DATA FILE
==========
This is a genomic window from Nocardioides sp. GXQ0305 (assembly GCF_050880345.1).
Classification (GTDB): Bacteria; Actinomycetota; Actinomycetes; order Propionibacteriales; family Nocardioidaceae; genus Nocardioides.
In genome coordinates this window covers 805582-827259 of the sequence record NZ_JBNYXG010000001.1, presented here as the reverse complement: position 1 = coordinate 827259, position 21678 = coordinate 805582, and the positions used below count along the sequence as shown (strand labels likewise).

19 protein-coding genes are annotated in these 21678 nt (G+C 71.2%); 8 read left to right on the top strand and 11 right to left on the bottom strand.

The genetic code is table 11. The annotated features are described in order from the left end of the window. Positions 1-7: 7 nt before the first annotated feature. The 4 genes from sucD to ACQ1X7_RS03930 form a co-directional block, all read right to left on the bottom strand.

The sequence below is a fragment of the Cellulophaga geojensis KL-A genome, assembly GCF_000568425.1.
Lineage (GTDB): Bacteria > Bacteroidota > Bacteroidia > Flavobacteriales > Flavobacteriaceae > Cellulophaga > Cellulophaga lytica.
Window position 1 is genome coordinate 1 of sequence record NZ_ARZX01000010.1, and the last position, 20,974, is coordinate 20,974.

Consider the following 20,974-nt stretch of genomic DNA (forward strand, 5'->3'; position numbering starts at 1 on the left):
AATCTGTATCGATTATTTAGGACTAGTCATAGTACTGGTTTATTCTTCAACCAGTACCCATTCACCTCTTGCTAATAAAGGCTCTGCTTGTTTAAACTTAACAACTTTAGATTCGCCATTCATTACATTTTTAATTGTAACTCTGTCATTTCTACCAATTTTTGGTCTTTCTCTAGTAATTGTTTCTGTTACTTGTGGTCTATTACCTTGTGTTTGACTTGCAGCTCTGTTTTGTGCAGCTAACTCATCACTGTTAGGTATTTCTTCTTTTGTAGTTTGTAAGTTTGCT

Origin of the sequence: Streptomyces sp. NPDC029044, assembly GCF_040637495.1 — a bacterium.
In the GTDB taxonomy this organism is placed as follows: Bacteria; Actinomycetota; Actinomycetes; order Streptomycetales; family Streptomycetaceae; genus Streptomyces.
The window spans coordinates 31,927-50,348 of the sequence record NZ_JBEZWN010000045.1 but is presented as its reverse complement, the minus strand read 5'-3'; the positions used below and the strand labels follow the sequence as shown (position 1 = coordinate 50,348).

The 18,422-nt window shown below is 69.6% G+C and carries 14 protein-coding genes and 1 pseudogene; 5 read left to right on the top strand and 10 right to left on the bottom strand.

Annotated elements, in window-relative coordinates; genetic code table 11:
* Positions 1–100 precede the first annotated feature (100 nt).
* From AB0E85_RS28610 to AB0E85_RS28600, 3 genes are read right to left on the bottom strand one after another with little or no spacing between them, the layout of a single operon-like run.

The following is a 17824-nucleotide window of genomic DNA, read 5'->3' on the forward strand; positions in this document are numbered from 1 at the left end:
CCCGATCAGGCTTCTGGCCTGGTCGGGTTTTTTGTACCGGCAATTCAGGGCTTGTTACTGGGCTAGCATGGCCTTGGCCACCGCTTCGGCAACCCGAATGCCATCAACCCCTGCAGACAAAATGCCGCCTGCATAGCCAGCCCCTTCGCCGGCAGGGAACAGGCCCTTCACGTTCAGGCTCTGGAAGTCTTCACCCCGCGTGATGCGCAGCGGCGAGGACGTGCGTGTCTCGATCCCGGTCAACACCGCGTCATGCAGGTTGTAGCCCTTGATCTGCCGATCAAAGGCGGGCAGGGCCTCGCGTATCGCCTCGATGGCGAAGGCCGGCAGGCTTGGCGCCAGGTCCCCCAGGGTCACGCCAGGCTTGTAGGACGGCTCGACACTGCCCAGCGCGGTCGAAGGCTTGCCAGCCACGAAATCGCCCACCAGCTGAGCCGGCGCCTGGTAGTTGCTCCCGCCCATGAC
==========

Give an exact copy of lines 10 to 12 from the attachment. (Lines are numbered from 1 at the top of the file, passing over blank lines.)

AATCTGTATCGATTATTTAGGACTAGTCATAGTACTGGTTTATTCTTCAACCAGTACCCATTCACCTCTTGCTAATAAAGGCTCTGCTTGTTTAAACTTAACAACTTTAGATTCGCCATTCATTACATTTTTAATTGTAACTCTGTCATTTCTACCAATTTTTGGTCTTTCTCTAGTAATTGTTTCTGTTACTTGTGGTCTATTACCTTGTGTTTGACTTGCAGCTCTGTTTTGTGCAGCTAACTCATCACTGTTAGGTATTTCTTCTTTTGTAGTTTGTAAGTTTGCT

Origin of the sequence: Streptomyces sp. NPDC029044, assembly GCF_040637495.1 — a bacterium.
In the GTDB taxonomy this organism is placed as follows: Bacteria; Actinomycetota; Actinomycetes; order Streptomycetales; family Streptomycetaceae; genus Streptomyces.